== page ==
Western themed games have always had their own campsite in my heart. While the original Red Dead Redemption will always hold the most acreage there, that is not to say I have not experienced other titles. Whether it be Red Steel 2 or Westerado, and of course Red Dead Redemption, there is a wide offering of unique titles out there that put you in the shoes, or boots, of a cowboy. I think what intrigues me most about the genre is the ability to create a character that will most certainly have moral dilemmas. Are they a hero or a villain? Do they seek justice or revenge? Or do they just simply do whatever the hell they want and ask for nothing in return? The grit of the era allows for so much exploration of character development, but if a team doesn’t want that, the era also allows for a hell of a lot of shooting to make just a fun game. The original Call of Juarez titles seemed to blend these two aspects, having linear, narrative driven stories while also ensuring a good amount of gunfights were present. Having played and enjoyed Call of Juarez: Bound by Blood, and having played and not enjoyed the modern day set sequel Call of Juarez: The Cartel, I was always interested in CoJ: Gunslinger (just Gunslinger moving forward) but never played more than the first level, I jumped at the opportunity to revisit it on the Switch.
Gunslinger follows the story of bounty hunter Silas Greaves, as told in his own words. Surrounded by a handful of strangers that recognized him in a saloon, he takes the opportunity to down some free drinks as he recites his own legends. The story features plenty of old west legends, including Billy the Kid, Pat Garrett, Jesse James, many of which Silas Greaves claims to have had shootouts and run-ins with. So while the story features real names and locations, the narrative is a fantasied one. Each new tale told by Silas takes you back to relive a chapter in his wild life, and this really allows the story to diversely flesh out by allowing you to engage new enemies and explore new landscapes over the length of the game. Not only that, but Silas’ story telling has a direct impact on the gameplay.
As you get dropped into different locales and eras in Silas’ life, you are more than likely going to be shooting your way from point A to B. The game is a linear narrative that takes you from level to level, and you can recognize ones completion as you will be presented with a chapter summary that showcases a few handy stats. In most cases, you are usually hunting down a particular person, whom you will either have a boss fight with or duel, or in some cases, both. Being a bounty hunter and all, this is how Silas puts food on the table so to speak, but he has his own motives as well due to some happenings in his past. The best part about the story being told by Silas is that he narrates as it happens, and his narrations change the world in real time. Sometimes he tells a detail wrong, and you play it out that way before being effectively set back so he can tell it correctly. Other times those listening to Silas butt in, telling the story how they heard it, once again allowing you to play it as such. It was awesome to see paths open, enemies appear, and more all in real time as the narration and story progressed, really adding a unique element to the story telling.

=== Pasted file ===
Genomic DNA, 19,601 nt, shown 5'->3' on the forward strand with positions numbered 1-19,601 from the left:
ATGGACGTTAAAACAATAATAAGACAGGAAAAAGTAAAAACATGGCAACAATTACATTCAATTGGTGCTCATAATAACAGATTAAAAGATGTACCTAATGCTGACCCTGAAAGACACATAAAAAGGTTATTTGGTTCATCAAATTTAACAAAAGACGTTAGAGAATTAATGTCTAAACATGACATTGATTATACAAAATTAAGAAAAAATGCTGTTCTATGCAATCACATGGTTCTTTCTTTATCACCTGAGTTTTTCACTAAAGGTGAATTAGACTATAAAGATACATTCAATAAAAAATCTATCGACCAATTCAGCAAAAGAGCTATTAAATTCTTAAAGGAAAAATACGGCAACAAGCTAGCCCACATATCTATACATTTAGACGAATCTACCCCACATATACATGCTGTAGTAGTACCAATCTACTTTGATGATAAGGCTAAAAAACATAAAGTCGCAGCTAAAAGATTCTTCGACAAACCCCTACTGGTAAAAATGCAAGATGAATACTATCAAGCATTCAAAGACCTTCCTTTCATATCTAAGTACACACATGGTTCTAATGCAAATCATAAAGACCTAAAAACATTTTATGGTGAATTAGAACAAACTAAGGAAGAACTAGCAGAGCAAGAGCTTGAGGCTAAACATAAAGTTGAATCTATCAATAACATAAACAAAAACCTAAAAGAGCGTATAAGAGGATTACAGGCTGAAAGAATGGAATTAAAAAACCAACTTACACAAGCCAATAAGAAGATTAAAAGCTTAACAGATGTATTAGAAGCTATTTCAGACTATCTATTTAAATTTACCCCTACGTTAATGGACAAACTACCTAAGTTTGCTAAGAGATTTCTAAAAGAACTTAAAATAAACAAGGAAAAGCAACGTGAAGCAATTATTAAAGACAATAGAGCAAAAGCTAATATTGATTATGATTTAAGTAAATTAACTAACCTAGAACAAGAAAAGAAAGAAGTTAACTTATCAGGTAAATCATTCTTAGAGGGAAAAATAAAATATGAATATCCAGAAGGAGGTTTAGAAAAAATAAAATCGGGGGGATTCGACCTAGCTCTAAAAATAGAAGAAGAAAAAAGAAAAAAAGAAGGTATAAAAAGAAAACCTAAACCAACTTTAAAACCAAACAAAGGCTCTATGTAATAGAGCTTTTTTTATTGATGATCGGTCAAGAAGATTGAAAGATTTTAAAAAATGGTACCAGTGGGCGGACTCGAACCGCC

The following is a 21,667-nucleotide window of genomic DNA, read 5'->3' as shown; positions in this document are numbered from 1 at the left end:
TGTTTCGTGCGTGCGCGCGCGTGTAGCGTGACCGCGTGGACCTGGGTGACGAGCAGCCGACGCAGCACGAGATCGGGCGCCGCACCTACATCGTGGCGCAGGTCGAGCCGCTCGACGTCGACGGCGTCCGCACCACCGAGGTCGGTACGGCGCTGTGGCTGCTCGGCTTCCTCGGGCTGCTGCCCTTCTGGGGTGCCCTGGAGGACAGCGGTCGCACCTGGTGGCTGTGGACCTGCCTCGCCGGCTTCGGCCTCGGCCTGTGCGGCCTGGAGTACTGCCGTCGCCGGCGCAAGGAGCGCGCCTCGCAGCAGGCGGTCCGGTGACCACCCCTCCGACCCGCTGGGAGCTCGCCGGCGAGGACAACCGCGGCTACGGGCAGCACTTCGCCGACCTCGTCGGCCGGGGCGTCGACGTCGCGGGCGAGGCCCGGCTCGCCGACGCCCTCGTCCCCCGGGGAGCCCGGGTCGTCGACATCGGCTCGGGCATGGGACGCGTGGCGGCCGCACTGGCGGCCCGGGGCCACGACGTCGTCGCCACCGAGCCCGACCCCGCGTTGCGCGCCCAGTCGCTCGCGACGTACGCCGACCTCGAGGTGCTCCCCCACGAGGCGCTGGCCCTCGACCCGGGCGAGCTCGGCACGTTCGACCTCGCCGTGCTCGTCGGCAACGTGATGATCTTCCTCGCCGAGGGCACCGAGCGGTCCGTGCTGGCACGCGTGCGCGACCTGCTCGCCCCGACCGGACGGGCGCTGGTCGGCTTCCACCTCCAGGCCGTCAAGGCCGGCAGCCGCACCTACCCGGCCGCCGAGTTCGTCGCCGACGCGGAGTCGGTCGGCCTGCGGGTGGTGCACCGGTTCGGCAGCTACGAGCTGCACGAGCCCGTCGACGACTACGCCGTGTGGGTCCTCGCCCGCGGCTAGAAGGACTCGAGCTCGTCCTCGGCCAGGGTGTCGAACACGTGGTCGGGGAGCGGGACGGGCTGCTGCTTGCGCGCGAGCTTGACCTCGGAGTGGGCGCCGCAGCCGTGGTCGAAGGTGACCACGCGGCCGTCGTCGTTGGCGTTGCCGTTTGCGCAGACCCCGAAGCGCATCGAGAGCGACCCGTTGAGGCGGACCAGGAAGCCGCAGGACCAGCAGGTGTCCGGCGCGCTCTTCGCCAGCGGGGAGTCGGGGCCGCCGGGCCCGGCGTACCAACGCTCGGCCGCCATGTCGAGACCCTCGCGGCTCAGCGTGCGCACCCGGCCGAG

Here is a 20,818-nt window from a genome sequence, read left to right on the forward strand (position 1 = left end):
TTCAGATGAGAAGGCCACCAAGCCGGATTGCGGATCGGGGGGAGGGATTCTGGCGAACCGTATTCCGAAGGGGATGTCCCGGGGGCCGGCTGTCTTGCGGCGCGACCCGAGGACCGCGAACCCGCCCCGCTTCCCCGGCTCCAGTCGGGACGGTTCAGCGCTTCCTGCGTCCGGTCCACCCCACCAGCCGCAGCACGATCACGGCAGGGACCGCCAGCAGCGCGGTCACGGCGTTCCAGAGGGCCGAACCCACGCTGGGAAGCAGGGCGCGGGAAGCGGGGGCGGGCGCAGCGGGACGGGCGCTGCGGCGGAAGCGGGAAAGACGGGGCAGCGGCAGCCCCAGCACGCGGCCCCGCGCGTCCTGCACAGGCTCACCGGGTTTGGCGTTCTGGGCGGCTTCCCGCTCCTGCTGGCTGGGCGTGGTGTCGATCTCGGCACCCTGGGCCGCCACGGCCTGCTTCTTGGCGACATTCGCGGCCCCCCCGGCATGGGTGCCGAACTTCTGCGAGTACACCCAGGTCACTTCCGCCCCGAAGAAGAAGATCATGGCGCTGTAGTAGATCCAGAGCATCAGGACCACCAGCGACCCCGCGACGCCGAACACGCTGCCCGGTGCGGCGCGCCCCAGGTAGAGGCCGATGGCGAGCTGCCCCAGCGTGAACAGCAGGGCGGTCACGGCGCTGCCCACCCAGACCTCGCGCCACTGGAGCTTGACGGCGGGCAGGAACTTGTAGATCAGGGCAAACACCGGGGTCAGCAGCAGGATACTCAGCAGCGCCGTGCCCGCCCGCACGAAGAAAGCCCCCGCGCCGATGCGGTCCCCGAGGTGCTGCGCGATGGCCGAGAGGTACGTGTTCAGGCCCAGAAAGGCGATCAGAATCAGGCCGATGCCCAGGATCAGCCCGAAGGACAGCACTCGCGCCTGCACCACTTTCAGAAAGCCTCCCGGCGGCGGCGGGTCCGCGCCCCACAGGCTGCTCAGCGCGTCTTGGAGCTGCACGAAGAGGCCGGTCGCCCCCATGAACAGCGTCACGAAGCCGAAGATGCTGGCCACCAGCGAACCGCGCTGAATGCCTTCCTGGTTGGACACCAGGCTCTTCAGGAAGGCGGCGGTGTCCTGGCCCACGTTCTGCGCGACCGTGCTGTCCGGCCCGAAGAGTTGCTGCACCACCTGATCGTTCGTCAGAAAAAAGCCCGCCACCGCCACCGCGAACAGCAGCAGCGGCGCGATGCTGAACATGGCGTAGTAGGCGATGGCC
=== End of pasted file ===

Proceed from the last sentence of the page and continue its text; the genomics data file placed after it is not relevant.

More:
Outside of the story, which holds up and can be quite entertaining the further it progresses, lets really carve into the meat of Gunslinger, which of course is the gun slinging itself. The game is played from a first-person perspective and also features a very clean cell-shaded style, so playing it feels almost like a linear, more controlled western Borderlands. It is awesome. Using a small handful of different revolvers, shotguns, and rifles (and a stick of dynamite here and there), you will shoot your way across the west, growing your legend along the way. The game features both standard control schemes as well as motion controls, but I opted for the former. The game handles well, giving players a bit of aim assist when targeting that gives a soft snap towards your potential victim. This goes a long way in handheld mode, since precision in FPS titles is not always the case for the handheld style. In addition to your arsenal, you will pick up a few skills along the way. Two constants are your Concentration and Sense of Death abilities. Concentration puts you in a bullet-time-esuqe slow motion mode where you can chain some awesome combos. Sense of Death gives you a chance to dodge a shot that would be fatal, and once burned, will recharge overtime. Concentration on the other hand fills up with kills. Kills net you experience, more of which can be earned depending on the type of kill.